Last week Netflix notified me that my current service (one DVD and unlimited streaming) would go from about $10 to $16 (8 bucks for streaming and 8 bucks for DVD’s). That’s a 60% percent increase with absolutely no added value for the money. At first, I found this shocking and was outraged at having to buy Netflix a large latte (and a low fat muffin) every month for nothing in return. Then I remembered that I am a Competer and that our data would probably show why they made this move. Looking at Netflix traffic and visits trends, combined with the costs of running two different businesses (streaming and disc delivery) provides the right context for such a big move.
First, and not surprisingly, Netflix online traffic has gone up by more than 50% since 2009, which means they’ve won the war against Blockbuster and the Netflix user base is growing at a healthy rate. Couple this growth with the growth in visits per user and we can see that not only are people signing up for Netflix, but they are actually streaming movies (as opposed to the gym membership model, where millions of people sign up in January but there always seem to be enough ellipticals to go around by March).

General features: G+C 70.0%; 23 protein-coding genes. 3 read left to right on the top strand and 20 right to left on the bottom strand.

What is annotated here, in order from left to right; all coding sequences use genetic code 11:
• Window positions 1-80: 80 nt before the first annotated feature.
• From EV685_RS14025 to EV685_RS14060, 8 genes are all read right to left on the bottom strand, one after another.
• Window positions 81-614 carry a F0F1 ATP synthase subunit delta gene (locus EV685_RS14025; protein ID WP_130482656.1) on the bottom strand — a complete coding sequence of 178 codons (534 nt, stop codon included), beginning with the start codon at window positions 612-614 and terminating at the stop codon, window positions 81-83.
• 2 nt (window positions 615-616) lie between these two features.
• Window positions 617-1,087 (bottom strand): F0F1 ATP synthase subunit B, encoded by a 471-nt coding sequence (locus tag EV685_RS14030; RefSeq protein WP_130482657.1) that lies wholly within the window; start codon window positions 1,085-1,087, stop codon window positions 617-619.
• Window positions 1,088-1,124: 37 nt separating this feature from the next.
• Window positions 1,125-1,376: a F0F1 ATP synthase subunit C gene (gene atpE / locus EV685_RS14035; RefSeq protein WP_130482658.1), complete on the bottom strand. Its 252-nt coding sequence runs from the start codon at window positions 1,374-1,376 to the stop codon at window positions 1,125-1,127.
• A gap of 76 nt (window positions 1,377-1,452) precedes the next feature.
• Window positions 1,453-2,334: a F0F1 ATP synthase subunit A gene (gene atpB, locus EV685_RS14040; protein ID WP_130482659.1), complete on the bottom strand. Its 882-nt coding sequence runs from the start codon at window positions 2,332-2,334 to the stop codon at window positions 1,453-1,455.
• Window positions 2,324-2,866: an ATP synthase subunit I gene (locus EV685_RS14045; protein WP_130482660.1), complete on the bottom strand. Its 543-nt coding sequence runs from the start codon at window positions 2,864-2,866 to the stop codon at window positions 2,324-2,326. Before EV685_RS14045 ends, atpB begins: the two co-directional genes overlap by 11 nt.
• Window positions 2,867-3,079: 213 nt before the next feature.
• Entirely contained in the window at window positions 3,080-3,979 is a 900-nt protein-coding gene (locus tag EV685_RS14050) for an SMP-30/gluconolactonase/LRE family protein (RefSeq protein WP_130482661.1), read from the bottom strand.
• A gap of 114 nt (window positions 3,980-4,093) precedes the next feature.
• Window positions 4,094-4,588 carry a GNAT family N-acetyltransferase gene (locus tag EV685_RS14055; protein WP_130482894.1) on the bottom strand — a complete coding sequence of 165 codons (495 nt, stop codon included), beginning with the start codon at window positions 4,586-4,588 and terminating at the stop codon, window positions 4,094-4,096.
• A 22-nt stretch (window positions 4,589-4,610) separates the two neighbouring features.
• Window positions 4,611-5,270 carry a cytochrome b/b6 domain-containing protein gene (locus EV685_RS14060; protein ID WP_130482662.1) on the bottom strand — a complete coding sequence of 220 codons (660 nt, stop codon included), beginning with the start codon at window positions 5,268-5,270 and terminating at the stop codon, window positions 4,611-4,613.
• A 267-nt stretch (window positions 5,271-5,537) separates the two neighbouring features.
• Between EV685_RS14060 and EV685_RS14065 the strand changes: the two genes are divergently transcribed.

So what does this mean for Netfilx? Well, exactly what they are saying in their public statements. They need to focus more on their streaming business, and let go of their DVD business. According to Main St., it costs $0.75 to deliver a movie via disc and $.05-$.10 to deliver via stream. By splitting the costs for DVD and streaming, they are asking the DVD users to prove to them that the DVD delivery business should stay alive. Netflix is one of the internet leaders in showing that media costs become much cheaper when you bring them online, which means the rest of the industry and many other industries will probably follow their lead in one way or another.
Although Compete blog posts are prime real estate these days, I’d like to follow up in a few months to track how Netflix faired as a result of this decision and how competitors (Amazon Prime, FaceBook videos) responded. The world of online content delivery is anything but boring.